Scaling the language barrier. California school's bilingual education success story
The teachers at the Heritage Elementary School here have a ready reply for those who say bilingual education is ineffective. They point to statewide achievement test scores that show children in bilingual classes at their school at the same level as, or in some cases ahead of, their peers. Or they observe that students in the Spanish-English program aren't dropping behind their grade levels, and are successfully making the transition into junior high school. ``My truly bilingual students,'' that is, those who have been through all six years of the program, ``are all at grade level or above,'' says sixth-grade teacher Linda Mora. And a dozen or so pupils have been able to move quickly into eighth grade after just one semester in seventh, she adds.Skip to next paragraph
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In Mary Jacques's second-grade class, a cluster of pencil-clutching students are writing out simple sentences in English, then in Spanish. Some of these youngsters, she says, are not quite ready to make the move into English reading. But by the time the school year is three-quarters over, ``they'll be looking for English books to read,'' she says.
Such observations probably won't convince many critics, who have their own set of statistics on the performance of bilingual programs. And, as many observers have noted, the controversy over bilingual education runs much deeper than test scores or grade levels -- all the way to people's long-held ideas of what American society ought to be like. But philosophical considerations aside, the demand for instruction geared to children with little or no grasp of English appears to be burgeoning.
This mid-sized, largely agricultural town in California's Central Valley offers a case in point.
When Pat Morales, a first-grade bilingual teacher at Heritage, arrived at the school four years ago, her class had three students described as ``limited English speakers.'' Her present class has 19 such children.
Most of the limited-English speaking youngsters in the Lodi district are Hispanic, usually Mexican in background, though lots of other ethnic groups are represented, too.
For example, the number of Southeast Asians entering the schools here and in surrounding towns has grown rapidly. The Oakwood School in the Lodi district has a model program for the children of Hmong immigrants, the Laotian hill people who have settled in the United States in recent years.
The Heritage School might qualify as something of a model itself. It incorporates a six-year English-Spanish bilingual program that could be ``put up against any in the state,'' contends the district's multicultural, multilingual coordinator, Joy Jones. What makes their program unusual, she says, is the high quality of the teaching. All the teachers in the Heritage School program are trained bilingual instructors, having earned credentials either through graduate study or by passing a state-admini stered test. In the state as a whole, there's a shortage of fully trained bilingual teachers.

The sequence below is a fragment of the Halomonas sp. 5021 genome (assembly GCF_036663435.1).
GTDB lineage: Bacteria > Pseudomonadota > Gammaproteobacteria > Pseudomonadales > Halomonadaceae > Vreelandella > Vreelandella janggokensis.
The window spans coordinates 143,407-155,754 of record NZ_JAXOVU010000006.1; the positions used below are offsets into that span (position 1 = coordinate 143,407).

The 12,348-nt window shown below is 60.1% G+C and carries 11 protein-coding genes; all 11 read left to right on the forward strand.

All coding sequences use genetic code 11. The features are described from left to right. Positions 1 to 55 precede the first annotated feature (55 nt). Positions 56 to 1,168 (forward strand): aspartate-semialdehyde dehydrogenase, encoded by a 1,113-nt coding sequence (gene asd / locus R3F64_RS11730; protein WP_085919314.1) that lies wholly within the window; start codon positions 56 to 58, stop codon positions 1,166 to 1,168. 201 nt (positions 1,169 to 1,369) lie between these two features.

The school's curriculum is divided into ``tracks'' -- two regular tracks with instruction in English, and one fully bilingual track. The latter is a well-planned mix of Spanish and English instruction, and it includes Anglo, or English-speaking, students as well as Hispanic children. Many English-speaking parents -- particularly those who have worked as aides in the school -- are anxious to get their children into the bilingual classes so they can learn Spanish, says Mrs. Morales.
What is the program's goal? ``Truly bi-literate'' students by the time they reach sixth grade, able to function well in both English and Spanish, she explains.
The educational theory being applied at Heritage School holds that children well grounded in one language (e.g., Spanish) can move with relative ease into another. Concepts learned in the first language -- math or reading skills, for example -- are readily ``transferred'' into the second one, according to this theory.
This method could loosely be labeled a ``maintenance'' program, which means the child's first language is maintained while the new language is being learned. Opponents argue that this kind of approach tends to delay the mastery of English, subordinating that goal to an emphasis on a student's ancestral language and culture.
Indeed, Hispanic parents determined to have their children learn English are sometimes wary of the Heritage School program, admits Evelyn Nance, another first-grade bilingual teacher. An explanation of how the program works usually dissolves that wariness, she says. ``I have not gotten any kind of negative comment from parents once they've learned what the program really is like.''
What about Anglo parents concerned that the bilingual classes eat into normal instructional time for their children? Again, explanation of how academic subjects are dealt with in the program helps, says Mrs. Nance. And anyhow, she adds, ``I feel they [English-speaking students] lose much more when 10 or 12 limited-English speaking kids are dumped into a room with a `sink or swim' philosophy.''